Wednesday, October 26, 2011

Resolving Overheating Issues

I have started driving on the highway in 4th or even 5th gear instead of 3rd. This reduces the engine noise and transmission vibration so much that now I only hear the wind and other cars when I am cruising down the road at 70mph.  The only problem with driving at a lower RPM on the electric motor is now my previous fixes to the controller overheating issue are no longer sufficient. 

The controller has a fancy circuit which at low RPM acts like a DC transformer.  It takes a mere 100Amps from the battery and delivers 400 amps to the DC motor.

"Young lady, in this house we obey the laws of thermodynamics!" -- Homer Simpson

I assure you, no conservation of energy violations are going on here.  Just a practical application of Maxwell's equations being put to good use.

The DC transformer-like feature allows the motor to still provide plenty of torque without putting excessive strain on the battery pack. I assume this is also why I am getting extended range lately. 64-miles on one charge is my new distance record.  

I found an utterly massive heat-sink on eBay for a mere $64 delivered. Weighing in at 17 lbs, this aluminum behemoth would probably keep itself at a constant 74 degrees.  

After swapping out the 4 lb heat-sink for this much larger one, I have yet to hear one complaint out of the motor controller regarding temperature issues. With this improvement, the next weak link in my electric truck is the massive 11 inch diameter, 178 lb Kostov DC motor itself. It will get pretty warm after 20 minutes of extreme, hard driving.  I now consider the overheating issue resolved.

Battery Charger 2.0

I beefed up the wiring in my home-made battery charger and also added better capacitors that have a lower ESR (series resistance that robs power, making things get hot).  Before I made these changes, the charger could deliver up to 18 amps at 120 Volts and charge up the battery pack in 12-15 hours. Now it draws 30 amps at 240 volts and will charge up the battery pack in 5-7 hours.
Now I can come home after working late, plug in for an hour to add a quick 8 miles to the range of the truck, run a few errands in the evening, drive out to see a movie, come back home at 10PM, plug in all night and by 5AM, the truck has a full charge, ready to take me the 40 miles back and forth to work. Nice!

People of the world! Why aren’t we all driving electric cars? They are efficient, quiet, non-polluting, cheap to operate/maintain and super fun to drive.

Automakers of the World! Why aren’t you mass producing electric cars. Quit focusing on $45K - $100K custom cars and start cranking out the electrics as if you’re making Model T’s. If you build them we will buy them.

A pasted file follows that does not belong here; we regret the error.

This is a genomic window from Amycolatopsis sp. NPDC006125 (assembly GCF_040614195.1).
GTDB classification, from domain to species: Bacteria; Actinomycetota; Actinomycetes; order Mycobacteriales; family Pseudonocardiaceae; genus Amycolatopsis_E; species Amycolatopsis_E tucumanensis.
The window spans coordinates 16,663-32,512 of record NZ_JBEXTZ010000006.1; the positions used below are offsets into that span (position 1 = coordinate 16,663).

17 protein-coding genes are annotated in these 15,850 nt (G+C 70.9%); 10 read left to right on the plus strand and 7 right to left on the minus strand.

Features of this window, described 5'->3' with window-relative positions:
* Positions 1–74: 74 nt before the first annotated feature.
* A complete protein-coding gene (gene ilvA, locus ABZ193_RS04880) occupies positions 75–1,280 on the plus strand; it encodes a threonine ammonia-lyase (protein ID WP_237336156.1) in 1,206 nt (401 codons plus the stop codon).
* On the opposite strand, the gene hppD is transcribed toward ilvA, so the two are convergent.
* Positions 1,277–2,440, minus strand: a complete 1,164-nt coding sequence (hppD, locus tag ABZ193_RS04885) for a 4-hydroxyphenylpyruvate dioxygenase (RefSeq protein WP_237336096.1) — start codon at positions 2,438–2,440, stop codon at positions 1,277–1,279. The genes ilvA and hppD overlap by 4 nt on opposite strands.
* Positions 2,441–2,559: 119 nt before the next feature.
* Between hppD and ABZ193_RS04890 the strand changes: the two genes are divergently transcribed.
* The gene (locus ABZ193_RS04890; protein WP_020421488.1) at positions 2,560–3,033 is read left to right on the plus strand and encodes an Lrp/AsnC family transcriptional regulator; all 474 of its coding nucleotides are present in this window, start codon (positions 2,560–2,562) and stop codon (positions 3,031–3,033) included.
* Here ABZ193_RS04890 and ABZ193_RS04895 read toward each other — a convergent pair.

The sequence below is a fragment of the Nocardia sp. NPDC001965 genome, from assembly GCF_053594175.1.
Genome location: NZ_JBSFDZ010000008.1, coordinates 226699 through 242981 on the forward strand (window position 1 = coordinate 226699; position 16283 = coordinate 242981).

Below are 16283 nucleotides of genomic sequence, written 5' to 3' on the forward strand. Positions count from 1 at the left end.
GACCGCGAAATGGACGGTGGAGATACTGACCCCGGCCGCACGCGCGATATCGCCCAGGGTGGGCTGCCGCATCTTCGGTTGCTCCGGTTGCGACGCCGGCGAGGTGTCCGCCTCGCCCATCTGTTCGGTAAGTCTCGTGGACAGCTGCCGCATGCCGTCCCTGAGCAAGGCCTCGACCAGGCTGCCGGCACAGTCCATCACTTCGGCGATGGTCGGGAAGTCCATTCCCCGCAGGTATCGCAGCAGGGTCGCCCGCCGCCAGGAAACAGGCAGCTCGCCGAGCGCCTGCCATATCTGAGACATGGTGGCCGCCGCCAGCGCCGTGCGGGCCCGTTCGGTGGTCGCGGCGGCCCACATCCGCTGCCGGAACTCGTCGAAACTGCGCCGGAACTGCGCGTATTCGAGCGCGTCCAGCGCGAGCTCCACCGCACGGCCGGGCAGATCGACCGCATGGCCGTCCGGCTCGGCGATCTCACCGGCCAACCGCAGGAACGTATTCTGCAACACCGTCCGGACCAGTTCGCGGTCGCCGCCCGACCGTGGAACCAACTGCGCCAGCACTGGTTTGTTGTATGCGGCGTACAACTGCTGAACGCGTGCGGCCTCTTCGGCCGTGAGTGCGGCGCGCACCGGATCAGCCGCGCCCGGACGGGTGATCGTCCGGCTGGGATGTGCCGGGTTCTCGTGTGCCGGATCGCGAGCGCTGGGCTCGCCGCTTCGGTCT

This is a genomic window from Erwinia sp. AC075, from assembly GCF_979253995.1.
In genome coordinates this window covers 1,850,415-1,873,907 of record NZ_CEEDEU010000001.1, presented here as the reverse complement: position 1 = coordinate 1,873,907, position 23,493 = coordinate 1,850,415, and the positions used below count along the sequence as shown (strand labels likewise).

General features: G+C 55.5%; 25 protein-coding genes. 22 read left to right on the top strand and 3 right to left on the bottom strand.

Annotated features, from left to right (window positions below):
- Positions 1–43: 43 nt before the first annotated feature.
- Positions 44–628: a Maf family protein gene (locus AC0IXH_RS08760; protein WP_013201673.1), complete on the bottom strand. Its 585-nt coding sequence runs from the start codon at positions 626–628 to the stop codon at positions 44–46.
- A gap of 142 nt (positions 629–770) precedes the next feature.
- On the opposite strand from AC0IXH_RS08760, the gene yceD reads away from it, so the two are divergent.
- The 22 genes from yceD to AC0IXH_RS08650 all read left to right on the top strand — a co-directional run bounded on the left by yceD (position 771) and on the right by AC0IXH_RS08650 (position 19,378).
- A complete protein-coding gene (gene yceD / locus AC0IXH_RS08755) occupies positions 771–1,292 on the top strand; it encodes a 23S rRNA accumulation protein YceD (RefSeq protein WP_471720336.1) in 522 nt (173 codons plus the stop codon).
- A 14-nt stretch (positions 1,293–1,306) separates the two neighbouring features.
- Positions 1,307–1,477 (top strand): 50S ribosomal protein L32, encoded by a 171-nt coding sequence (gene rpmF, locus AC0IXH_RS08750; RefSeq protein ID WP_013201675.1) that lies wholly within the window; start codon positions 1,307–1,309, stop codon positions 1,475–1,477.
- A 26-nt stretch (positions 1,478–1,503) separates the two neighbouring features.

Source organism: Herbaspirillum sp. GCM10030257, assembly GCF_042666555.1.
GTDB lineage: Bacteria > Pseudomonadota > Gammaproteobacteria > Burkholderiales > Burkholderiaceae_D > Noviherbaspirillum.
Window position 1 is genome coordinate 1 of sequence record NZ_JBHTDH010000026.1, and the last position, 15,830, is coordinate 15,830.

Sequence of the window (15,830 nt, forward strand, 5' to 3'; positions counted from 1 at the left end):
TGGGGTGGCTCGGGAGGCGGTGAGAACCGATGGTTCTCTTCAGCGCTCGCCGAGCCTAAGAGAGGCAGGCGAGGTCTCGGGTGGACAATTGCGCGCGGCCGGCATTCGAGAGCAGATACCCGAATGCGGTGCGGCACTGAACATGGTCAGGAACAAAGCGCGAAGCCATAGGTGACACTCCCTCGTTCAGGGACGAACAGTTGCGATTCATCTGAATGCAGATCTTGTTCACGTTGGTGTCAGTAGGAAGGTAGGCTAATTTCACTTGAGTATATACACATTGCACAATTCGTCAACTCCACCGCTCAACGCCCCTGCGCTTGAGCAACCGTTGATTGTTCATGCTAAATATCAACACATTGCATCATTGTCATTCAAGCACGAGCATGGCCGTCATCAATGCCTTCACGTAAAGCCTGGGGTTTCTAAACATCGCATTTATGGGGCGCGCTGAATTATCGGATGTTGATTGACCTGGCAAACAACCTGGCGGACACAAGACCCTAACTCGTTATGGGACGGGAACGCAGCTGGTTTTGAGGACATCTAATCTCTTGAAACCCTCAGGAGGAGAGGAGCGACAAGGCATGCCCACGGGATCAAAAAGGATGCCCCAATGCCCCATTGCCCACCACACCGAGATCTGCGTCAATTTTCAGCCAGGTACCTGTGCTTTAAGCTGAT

Oil Companies of the World! Your days in the fuel business are numbered. The only oil you’ll be selling will be for making molded, plastic seats.

OK, enough of the soap box!  Where was I?  Oh yeah!  Battery chargers.  

My capacitive battery charger is still not perfected but it's a whole lot better.  I have not as of yet added any overcharge protection because overcharging lead acid batteries occasionally, brings all cells back to the same level and equal playing field.  By using a capacitive, pulsating DC charger, the batteries are also desulfated and reconditioned.
Most of the time I can schedule it into my day to plug in and manually unplug before I leave, but yesterday was a weird exception where I plugged in later in the evening.  By the time I went to bed 4 hours later, the battery pack was only 70% charged.  I didn't want to leave it on all night because 10 hours would overcharge things too much, heating the batteries unnecessarily and waste power.  I plugged in to 120 volts for the rest of the night.  The battery pack ended up not getting a good enough charge and I almost didn't make it back home after driving 18 miles on the freeway with a 20mph headwind.  

I still have some work to do before I will be satisfied with the charger, but it's not bad for a home-made charger. I am amazed at how simple the capacitive charging circuit really is.  2 components:  A capacitor (made of several caps actually) and a bridge rectifier.  It cost me about $50 for eight large surplus 50uF 440VAC capacitors at NPS and a couple bucks to my good man in Hong Kong for the 50 Amp bridge rectifier.  I am also using the hell-freezer heat-sink for the rectifier as well.  

Update:  10/28/2011  Don't expect cheap semiconductors from Hong Kong to last more than a few days.  The 50Amp 1000 Volt bridge rectifier went off like a firecracker.  I am suspecting the 1000 Volt component was counterfeit and was more likely a 100 Volt one.  The 2nd one I bought as a backup only lasted about 30 seconds before it started making crackling noises and shorting out internally.  I replaced it with  my original, non-counterfeit rectifier.  It runs slightly warmer and less spectacularly.  

The down side to the capacitive charge circuit is the power factor is not very good.  With a power factor of 1, it would be possible at 240 Volts and 30 Amps to draw 7200 Watts.  My circuit, with it's power factor of only 0.33, pulls nearly 30 amps at the beginning of the charge cycle but only delivers 2500 watts.  A far cry from 7200 watts the circuit is capable of providing.  Hmmmm.
Remember, even though I am pulling 7200 Volt-Amps from the power outlet, I am only paying for 2500 watts.  Even my solar panels only have to cough up 2500 watts.  We must be vigilant against the trickery of 
power factor.